The CEO and Training Manager are always available to discuss any issues students may have. The first point of contact for all student enquiries is the student’s trainer or assessor. They will provide support to all students in academic matters, privacy and child protection matters, access and equity rights and local environmental matters (eg where to buy what). 

If necessary, the Director will make arrangements for external assistance to be available to you. For example, the Institute has direct access to a qualified TESOL teacher.

(iii) Client support, including any external support the RTO has arranged for clients

Welfare, guidance and counseling services are available through the BIA Director. Staff can provide advice, assistance and support on the following matters:



Initial contact person


Dissatisfaction with assessment outcomes

Individual learning needs

The content or administration of a course

Learning resources

The student’s trainer/assessor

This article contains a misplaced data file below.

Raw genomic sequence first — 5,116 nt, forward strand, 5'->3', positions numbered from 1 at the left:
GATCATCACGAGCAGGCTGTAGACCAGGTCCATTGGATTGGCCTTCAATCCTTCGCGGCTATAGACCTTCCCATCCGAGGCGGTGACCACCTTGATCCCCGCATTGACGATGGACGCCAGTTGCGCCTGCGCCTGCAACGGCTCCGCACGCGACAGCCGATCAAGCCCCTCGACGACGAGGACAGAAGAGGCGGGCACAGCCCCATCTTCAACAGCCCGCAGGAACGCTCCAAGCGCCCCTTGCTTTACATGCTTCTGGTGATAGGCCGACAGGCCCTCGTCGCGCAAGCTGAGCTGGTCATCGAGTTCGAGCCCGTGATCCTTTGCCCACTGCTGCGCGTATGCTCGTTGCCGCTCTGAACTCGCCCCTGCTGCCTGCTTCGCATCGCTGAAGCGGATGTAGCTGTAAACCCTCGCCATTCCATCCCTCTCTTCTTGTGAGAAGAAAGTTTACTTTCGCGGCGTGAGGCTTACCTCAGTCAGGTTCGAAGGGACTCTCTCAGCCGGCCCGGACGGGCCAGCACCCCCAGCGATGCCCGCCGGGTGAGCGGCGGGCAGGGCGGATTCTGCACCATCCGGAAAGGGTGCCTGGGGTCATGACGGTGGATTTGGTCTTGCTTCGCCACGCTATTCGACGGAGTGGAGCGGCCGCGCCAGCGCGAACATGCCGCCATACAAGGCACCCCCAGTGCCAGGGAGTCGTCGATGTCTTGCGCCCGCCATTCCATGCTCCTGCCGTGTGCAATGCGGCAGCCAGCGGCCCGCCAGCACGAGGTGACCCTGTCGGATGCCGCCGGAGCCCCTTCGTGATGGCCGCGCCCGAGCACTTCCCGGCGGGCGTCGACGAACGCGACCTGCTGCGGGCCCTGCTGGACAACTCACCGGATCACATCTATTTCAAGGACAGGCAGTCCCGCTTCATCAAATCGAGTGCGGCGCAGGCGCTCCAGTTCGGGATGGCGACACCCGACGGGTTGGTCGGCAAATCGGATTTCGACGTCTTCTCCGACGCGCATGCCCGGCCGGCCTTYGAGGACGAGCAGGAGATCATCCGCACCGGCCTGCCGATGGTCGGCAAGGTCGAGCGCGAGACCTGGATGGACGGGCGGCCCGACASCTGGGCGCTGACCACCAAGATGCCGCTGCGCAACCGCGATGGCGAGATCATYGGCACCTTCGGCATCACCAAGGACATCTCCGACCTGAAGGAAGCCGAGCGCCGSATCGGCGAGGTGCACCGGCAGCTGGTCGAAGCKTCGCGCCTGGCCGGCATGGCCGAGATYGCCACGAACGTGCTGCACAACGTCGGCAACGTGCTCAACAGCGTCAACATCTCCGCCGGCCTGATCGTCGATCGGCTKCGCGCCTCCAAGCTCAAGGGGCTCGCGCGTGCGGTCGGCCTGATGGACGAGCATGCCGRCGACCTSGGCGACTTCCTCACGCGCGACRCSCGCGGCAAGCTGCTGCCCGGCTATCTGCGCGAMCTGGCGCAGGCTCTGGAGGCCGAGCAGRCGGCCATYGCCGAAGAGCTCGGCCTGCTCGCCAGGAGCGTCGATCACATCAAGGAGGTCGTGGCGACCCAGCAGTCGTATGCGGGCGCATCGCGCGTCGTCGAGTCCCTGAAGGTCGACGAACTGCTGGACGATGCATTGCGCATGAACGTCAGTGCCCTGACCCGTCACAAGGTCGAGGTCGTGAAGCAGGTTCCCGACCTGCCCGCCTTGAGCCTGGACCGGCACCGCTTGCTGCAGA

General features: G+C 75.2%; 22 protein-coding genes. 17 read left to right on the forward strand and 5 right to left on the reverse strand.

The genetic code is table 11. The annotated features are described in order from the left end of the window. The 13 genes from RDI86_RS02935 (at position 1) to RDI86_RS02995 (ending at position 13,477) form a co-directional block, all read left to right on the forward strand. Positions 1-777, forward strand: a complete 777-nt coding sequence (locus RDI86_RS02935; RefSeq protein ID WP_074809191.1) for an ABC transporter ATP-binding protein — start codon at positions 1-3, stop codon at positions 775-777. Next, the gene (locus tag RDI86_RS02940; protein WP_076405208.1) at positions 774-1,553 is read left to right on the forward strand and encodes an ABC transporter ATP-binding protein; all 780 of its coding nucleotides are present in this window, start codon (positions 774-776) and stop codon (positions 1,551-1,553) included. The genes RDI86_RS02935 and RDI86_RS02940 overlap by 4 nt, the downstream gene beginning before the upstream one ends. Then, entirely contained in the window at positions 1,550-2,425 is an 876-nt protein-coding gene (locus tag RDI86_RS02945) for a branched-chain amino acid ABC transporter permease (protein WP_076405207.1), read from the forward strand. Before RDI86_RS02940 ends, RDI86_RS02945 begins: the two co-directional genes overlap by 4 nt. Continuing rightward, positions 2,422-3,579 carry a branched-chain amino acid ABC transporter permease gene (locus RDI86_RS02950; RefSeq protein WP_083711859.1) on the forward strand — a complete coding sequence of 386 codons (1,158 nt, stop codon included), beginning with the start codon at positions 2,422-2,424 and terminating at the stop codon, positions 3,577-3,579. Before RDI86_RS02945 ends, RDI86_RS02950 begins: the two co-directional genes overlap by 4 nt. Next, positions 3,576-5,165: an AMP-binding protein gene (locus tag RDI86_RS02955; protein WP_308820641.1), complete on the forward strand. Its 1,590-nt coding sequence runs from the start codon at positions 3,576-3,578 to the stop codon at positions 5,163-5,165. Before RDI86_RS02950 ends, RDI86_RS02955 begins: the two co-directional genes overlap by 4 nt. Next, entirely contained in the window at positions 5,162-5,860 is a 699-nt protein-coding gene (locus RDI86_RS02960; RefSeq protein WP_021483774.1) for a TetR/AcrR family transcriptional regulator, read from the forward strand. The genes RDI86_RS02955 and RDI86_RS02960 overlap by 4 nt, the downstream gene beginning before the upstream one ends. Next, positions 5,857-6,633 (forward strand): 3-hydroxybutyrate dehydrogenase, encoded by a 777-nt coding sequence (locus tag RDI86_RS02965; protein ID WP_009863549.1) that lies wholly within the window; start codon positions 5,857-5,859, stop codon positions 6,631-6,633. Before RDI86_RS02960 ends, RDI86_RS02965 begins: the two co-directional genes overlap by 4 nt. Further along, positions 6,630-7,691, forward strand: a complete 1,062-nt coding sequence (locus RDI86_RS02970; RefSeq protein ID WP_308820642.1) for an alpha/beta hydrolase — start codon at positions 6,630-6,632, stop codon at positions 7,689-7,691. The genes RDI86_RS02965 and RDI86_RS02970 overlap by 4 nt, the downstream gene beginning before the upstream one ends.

Educational assistance

Learning support


The student’s trainer/assessor





Access, Equity and Discriminion

Health matters

Administration Officer

Language, literacy, numeracy & learning support

Individual learning needs

English as a second language

Learning and study techniques

Study skills

The student’s trainer/assessor

Welfare and guidance services



Disability services

Indigenous services

Child protection


Access and equity


Education and job pathways

Learning Support & Welfare officer

(iv) flexible learning and assessment procedures

1)  Currently all of the Institute’s assessments occur in a simulated training environment rather than in the workplace.

2) The candidate submitting for assessment will be briefed on the purpose, context and process of the tool. The student will be given an Assessment Information Statement form which needs to be submitted with each assessment.